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‘We get a lot of love, even if they aren’t here’

Now imprisoned, Eddy Lepp sees his supporters dwindle

By Anna Lambias

Charles “Eddy” Lepp is about as rock-star as you can get in the cannabis industry, without actually being a rock star. As soon as Prop




Now imprisoned, Eddy Lepp sees his supporters dwindle

By Anna Lambias

Charles “Eddy” Lepp is about as rock-star as you can get in the cannabis industry, without actually being a rock star. As soon as Proposition 215 passed in 1996, the 57-year-old Vietnam vet set about growing marijuana on his Upper Lake property, a tiny rural community in Northern California. He eventually cultivated some 32,000 plants for over 2,500 legally authorized patients, in plain view of Highway 20.

The farm was repeatedly raided and Lepp arrested, but each time he got off.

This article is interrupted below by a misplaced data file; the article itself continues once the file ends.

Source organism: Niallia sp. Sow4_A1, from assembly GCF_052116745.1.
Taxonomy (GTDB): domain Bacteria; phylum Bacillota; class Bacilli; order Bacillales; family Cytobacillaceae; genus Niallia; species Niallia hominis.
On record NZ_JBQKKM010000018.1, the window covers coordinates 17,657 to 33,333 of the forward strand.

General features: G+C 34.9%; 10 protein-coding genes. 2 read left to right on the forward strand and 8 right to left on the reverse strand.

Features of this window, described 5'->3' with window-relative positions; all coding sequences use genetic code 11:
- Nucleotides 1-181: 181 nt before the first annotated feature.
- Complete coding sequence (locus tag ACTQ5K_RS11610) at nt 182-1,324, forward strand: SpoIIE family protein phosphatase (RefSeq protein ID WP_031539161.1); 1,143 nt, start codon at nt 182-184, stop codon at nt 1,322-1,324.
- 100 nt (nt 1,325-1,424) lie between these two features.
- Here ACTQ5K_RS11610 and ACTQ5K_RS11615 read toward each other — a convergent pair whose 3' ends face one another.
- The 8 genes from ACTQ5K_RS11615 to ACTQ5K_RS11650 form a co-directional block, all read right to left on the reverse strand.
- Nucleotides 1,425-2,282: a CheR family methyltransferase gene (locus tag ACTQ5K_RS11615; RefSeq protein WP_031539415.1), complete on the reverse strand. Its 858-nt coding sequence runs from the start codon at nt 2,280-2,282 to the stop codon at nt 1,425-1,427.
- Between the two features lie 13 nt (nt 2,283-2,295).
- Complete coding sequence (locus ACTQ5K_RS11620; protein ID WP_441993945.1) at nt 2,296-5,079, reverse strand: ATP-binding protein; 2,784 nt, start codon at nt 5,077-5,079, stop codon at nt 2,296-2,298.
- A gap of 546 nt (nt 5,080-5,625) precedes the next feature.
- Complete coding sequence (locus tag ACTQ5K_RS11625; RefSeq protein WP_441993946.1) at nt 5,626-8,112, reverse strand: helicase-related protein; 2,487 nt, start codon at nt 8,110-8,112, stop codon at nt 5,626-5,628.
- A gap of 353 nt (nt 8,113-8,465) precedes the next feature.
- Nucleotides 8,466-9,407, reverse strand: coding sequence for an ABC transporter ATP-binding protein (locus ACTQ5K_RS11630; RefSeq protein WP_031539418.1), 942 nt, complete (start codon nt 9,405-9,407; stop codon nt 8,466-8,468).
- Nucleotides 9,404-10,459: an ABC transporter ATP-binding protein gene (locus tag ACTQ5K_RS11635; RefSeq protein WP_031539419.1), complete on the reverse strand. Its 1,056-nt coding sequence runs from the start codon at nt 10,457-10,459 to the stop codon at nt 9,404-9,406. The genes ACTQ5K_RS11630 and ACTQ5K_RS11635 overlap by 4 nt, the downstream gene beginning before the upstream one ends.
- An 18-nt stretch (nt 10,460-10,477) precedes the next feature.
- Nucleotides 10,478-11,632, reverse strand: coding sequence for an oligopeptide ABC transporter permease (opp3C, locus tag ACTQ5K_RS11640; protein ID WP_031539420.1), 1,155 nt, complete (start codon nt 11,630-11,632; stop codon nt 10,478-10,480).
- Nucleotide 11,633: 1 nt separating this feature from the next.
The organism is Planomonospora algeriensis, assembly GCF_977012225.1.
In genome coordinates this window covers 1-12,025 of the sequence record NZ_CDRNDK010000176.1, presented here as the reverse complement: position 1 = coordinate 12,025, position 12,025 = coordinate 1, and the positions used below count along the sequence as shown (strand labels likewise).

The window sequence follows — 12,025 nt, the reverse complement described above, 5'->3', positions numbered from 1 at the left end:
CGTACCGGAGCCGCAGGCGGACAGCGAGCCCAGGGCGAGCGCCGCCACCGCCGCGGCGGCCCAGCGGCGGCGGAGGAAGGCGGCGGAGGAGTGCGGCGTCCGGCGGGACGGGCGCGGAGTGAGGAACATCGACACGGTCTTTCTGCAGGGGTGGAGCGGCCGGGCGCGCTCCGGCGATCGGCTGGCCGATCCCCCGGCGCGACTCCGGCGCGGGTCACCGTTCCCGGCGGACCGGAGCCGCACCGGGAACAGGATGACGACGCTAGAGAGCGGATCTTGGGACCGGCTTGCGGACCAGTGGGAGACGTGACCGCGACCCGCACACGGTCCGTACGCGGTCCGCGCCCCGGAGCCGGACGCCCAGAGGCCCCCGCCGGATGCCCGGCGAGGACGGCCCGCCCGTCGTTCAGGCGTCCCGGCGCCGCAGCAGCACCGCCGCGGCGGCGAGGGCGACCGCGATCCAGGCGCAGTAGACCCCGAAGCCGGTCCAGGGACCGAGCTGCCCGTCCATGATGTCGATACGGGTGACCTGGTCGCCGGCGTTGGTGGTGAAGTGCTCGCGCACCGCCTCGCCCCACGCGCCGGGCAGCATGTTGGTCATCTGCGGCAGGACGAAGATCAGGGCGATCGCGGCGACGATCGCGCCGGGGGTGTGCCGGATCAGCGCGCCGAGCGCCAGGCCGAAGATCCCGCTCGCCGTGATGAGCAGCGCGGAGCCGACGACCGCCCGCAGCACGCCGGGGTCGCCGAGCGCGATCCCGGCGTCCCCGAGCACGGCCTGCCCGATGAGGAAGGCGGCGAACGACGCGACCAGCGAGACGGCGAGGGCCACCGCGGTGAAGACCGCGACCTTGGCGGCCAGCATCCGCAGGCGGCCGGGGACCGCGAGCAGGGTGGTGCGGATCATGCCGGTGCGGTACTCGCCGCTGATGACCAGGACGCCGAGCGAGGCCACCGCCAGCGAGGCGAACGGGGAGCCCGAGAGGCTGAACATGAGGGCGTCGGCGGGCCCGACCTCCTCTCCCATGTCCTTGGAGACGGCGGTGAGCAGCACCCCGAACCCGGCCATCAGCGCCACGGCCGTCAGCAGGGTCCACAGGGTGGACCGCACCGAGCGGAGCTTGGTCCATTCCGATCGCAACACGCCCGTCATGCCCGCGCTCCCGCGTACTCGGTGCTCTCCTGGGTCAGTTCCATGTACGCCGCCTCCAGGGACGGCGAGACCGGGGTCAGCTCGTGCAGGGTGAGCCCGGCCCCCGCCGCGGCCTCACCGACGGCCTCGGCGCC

That is, until May 18, when Lepp was sentenced to 10 years in federal prison with five years probation to follow, the result of charges from a 2004 DEA raid. U.S. District Court Judge Marilyn Patel had denied him a medical use defense, as federal courts do not recognize state laws permitting the medical use of marijuana. In addition, she rejected his claim to a religious defense, ruling that the sheer quantity of marijuana created such a high risk that eradicating it was more important than Lepp’s religious freedom.

Lepp was directed to turn himself in to Lompoc federal prison by noon on Monday, July 6.

July 1:
Over the phone, Lepp sounds like Sam Elliott’s character “The Stranger” from The Big Lebowski. His voice is deep and gravelly, his cadence slow, except for a few quick bursts of profanity-peppered anger whenever the failure of the feds to abide by states rights comes up.

“The people of California recognize marijuana as having medicinal value,” Lepp says. “Our state leaders swore oaths of office that they would do everything they could to uphold our laws…the feds have no jurisdiction. And yet I’m going to prison! How can they do that? How the fuck can these people piss on the constitution?”